What Do You Know About New York Whales?
July 15, 2016 11:48 AM - Judy Molland, Care2
In case you thought wildlife in New York was pretty much limited to the squirrels and pigeons of Central Park, Howard Rosenbaum has news for you.
“In less distance out to sea than the average New Yorker’s commute home, there is likely a whale singing at this very moment,” says Rosenbaum, director of the Ocean Giants program at the New York Aquarium in Coney Island, Brooklyn.
7 Species Of Whales Spotted In New York Waters
Humpback whales (seen above) are regularly seen in the waters off the Big Apple, while fin whales inhabit the waters around the eastern tip of Long Island. Five other species, the critically endangered North Atlantic right whale and minke and sperm whales, as well as sei whales and the blue whale, the largest animal that has ever lived (seen below) have also been seen or heard in New York waters.
Why Are There Frogs With Extra Limbs and Missing Eyes in Australia?
July 15, 2016 10:32 AM - Jessica Ramos, Care2
There’s something strange happening in Queensland, Australia: the frog populations are dropping like flies and frog deformities are on the rise. One frog doctor (yes, that’s a legitimate thing) blames insecticides, particularly neonicotinoids. The problem is that no one from the academic community or government is taking these issues seriously.
Deborah Pergolotti runs the Cairns Frog Safe project — Australia’s only hospital that serves frog patients — and she’s witnessing disturbing trends. Pergolotti told the Guardian there has been a 95% decline in the Cairns frog population over the last 17 years. Coincidentally, neonicotinoids were first introduced in Australia in 1996 — just three years prior to the decline that Pergolotti cites.
At this point, Pergolotti can only speculate because no one has been looking into the toxicology. “If somebody would get around to doing the toxicology for it, then maybe we might get some proof, but nobody’s interested in the toxicology,” she tells the Guardian.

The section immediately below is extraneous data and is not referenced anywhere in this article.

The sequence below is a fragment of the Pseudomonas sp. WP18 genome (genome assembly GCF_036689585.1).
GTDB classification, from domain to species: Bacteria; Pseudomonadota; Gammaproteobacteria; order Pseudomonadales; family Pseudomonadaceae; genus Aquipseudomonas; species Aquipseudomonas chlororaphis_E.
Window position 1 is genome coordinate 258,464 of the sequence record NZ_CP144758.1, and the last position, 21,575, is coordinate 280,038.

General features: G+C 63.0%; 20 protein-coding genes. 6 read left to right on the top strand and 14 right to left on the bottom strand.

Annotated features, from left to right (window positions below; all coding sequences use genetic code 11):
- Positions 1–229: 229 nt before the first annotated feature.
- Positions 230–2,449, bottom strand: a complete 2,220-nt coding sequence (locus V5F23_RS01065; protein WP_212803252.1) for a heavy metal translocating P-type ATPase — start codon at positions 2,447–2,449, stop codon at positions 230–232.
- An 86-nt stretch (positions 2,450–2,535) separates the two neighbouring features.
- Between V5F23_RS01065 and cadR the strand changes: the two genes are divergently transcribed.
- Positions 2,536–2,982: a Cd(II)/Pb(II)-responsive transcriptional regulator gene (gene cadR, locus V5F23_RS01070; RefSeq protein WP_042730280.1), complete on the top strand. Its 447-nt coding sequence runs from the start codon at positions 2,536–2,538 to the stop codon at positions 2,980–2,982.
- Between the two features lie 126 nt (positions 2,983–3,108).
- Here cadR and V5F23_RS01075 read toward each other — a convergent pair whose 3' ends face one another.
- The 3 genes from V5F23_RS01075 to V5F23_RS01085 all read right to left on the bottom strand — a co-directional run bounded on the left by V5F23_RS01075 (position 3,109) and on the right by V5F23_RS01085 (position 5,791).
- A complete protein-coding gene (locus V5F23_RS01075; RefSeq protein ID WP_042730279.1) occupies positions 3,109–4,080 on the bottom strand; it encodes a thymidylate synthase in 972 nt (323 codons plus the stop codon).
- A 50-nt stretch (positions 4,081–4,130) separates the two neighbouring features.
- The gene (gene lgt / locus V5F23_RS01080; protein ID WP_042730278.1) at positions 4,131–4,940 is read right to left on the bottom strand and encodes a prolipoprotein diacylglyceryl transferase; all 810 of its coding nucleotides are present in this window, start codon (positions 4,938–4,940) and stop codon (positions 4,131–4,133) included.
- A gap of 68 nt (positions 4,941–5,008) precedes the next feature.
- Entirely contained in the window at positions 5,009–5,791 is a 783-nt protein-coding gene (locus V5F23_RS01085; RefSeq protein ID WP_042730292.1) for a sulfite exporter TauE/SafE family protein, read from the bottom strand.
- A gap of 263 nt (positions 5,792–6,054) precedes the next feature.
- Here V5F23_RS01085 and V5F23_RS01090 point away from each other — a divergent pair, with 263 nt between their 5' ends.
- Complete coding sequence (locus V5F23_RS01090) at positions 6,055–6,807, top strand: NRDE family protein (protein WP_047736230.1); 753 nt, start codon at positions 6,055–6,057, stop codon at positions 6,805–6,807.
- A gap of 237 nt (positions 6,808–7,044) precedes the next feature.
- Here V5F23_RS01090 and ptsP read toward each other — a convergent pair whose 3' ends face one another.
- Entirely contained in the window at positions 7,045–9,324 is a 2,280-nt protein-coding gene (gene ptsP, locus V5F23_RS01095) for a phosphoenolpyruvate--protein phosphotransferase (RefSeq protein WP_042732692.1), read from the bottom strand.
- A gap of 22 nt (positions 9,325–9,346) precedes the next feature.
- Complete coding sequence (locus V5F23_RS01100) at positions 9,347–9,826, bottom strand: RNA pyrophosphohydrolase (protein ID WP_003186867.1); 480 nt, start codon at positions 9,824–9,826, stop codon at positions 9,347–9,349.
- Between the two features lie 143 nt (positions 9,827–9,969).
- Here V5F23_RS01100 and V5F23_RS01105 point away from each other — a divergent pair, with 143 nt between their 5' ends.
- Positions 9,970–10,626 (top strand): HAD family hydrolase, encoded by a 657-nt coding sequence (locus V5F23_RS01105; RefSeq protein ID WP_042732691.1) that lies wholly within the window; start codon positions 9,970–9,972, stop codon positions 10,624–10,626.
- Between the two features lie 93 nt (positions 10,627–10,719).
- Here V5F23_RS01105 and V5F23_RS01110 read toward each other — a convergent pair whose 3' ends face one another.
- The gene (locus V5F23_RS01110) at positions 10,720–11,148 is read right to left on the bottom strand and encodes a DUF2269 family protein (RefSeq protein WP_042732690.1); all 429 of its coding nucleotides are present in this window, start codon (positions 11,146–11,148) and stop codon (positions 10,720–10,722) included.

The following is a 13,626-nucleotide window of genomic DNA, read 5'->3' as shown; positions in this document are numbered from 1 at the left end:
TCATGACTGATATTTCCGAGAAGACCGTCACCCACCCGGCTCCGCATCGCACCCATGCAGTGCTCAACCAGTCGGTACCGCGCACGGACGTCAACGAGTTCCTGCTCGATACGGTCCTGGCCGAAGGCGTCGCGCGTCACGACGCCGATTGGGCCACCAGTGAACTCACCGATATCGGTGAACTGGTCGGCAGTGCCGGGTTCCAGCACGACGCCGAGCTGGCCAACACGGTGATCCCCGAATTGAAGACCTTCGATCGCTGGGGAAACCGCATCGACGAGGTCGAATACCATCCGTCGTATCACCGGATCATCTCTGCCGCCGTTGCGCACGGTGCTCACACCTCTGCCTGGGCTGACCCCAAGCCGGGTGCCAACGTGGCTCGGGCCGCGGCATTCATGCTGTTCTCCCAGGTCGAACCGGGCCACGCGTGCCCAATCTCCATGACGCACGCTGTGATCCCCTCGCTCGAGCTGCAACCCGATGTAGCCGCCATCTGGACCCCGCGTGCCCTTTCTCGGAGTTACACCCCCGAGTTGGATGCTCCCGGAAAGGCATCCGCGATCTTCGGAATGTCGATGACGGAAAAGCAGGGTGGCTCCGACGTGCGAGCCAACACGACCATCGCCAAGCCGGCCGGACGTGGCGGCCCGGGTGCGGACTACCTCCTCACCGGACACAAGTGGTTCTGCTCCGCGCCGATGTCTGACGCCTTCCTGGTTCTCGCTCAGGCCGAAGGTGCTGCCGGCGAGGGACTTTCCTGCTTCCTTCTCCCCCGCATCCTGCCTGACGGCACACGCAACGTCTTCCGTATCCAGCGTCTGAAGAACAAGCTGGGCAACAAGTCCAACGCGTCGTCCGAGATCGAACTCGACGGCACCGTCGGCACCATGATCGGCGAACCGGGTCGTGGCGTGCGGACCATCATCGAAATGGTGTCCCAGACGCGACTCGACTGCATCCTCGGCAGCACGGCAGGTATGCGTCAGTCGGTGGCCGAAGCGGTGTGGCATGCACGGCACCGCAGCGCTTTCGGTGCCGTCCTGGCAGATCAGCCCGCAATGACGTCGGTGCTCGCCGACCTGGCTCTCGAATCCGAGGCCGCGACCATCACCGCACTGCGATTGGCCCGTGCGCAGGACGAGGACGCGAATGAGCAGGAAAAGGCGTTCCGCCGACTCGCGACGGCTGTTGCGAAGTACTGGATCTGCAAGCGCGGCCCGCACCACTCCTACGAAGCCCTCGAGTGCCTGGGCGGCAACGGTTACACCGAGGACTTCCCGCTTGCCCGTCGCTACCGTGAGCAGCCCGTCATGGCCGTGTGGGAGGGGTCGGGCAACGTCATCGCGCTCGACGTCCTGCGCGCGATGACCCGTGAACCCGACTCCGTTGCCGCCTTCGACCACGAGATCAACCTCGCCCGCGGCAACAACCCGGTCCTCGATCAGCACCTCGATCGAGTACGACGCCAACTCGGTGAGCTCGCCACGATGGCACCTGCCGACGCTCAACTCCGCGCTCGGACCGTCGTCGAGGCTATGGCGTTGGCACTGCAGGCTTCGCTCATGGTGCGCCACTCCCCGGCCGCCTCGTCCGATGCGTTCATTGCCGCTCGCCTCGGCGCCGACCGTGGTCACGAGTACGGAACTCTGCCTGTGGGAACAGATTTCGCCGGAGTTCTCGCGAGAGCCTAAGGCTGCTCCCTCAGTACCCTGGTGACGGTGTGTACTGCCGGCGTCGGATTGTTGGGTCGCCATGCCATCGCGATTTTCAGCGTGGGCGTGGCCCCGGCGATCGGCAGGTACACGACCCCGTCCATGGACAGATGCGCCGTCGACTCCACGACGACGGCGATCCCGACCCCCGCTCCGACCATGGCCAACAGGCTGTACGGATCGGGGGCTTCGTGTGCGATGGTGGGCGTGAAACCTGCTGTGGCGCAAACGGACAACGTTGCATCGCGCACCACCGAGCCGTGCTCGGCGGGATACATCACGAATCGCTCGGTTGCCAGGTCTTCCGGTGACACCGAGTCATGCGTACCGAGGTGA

Ocean warming primary cause of Antarctic Peninsula glacier retreat
July 14, 2016 03:37 PM - British Antarctic Survey via EurekAlert!
A new study has found for the first time that ocean warming is the primary cause of retreat of glaciers on the western Antarctic Peninsula. The Peninsula is one of the largest current contributors to sea-level rise and this new finding will enable researchers to make better predictions of ice loss from this region.
The research, by scientists at Swansea University and British Antarctic Survey, is published in the journal Science today (Friday, July 15). The study reports that glaciers flowing to the coast on the western side of the Peninsula show a distinct spatial correlation with ocean temperature patterns, with those in the south retreating rapidly but those in the north showing little change. Some 90% of the 674 glaciers in this region have retreated since records began in the 1940s.
Black bear links real objects to computer images
July 14, 2016 10:43 AM - Springer via EurekAlert!
American black bears may be able to recognize things they know in real life, such as pieces of food or humans, when looking at a photograph of the same thing. This is one of the findings of a study led by Zoe Johnson-Ulrich and Jennifer Vonk of Oakland University in the US, which involved a black bear called Migwan and a computer screen. The findings are published in Springer's journal Animal Cognition.
The study forms part of a broader research project into the welfare of bears in captivity. It aims to find out how the animals themselves rate the environment in which they are held, and the facilities, food and features provided to them. The goal is to assess this by presenting bears with photographs of objects. To do so, the research team first had to assess whether bears are in fact able to recognize 2-D images of objects and people familiar to them when these are presented to them on a touch screen.
India: The Burning City
July 14, 2016 09:23 AM - Al Jazeera
Underground fires have been burning for more than a century beneath India's largest coalfield, but in recent decades open-cast mining has brought the flames to the surface with devastating consequences for the local population.
As communities are destroyed and thousands suffer from toxic fumes, what lies behind this human and environmental disaster?
Filmmakers Gautam Singh and Dom Rotheroe went to find out.
The devastating impact of coal mining